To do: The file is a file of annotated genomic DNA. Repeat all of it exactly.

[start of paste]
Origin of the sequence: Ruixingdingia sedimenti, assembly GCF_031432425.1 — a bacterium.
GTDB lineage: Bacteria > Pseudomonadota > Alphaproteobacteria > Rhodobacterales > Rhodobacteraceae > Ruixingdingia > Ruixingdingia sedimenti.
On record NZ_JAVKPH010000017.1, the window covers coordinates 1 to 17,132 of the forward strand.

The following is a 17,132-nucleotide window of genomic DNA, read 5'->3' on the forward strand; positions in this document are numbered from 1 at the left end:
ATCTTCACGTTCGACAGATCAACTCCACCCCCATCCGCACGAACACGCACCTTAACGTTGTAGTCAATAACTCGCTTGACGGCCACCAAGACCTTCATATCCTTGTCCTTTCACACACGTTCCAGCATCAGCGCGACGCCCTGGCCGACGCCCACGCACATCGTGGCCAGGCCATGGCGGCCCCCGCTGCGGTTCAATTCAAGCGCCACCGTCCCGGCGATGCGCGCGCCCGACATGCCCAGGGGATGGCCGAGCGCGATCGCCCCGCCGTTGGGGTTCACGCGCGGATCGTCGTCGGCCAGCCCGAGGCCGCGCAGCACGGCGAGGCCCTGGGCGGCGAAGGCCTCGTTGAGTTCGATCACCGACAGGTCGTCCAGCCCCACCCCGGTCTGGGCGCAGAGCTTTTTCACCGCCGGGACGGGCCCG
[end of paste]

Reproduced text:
Origin of the sequence: Ruixingdingia sedimenti, assembly GCF_031432425.1 — a bacterium.
GTDB lineage: Bacteria > Pseudomonadota > Alphaproteobacteria > Rhodobacterales > Rhodobacteraceae > Ruixingdingia > Ruixingdingia sedimenti.
On record NZ_JAVKPH010000017.1, the window covers coordinates 1 to 17,132 of the forward strand.

The following is a 17,132-nucleotide window of genomic DNA, read 5'->3' on the forward strand; positions in this document are numbered from 1 at the left end:
ATCTTCACGTTCGACAGATCAACTCCACCCCCATCCGCACGAACACGCACCTTAACGTTGTAGTCAATAACTCGCTTGACGGCCACCAAGACCTTCATATCCTTGTCCTTTCACACACGTTCCAGCATCAGCGCGACGCCCTGGCCGACGCCCACGCACATCGTGGCCAGGCCATGGCGGCCCCCGCTGCGGTTCAATTCAAGCGCCACCGTCCCGGCGATGCGCGCGCCCGACATGCCCAGGGGATGGCCGAGCGCGATCGCCCCGCCGTTGGGGTTCACGCGCGGATCGTCGTCGGCCAGCCCGAGGCCGCGCAGCACGGCGAGGCCCTGGGCGGCGAAGGCCTCGTTGAGTTCGATCACCGACAGGTCGTCCAGCCCCACCCCGGTCTGGGCGCAGAGCTTTTTCACCGCCGGGACGGGCCCG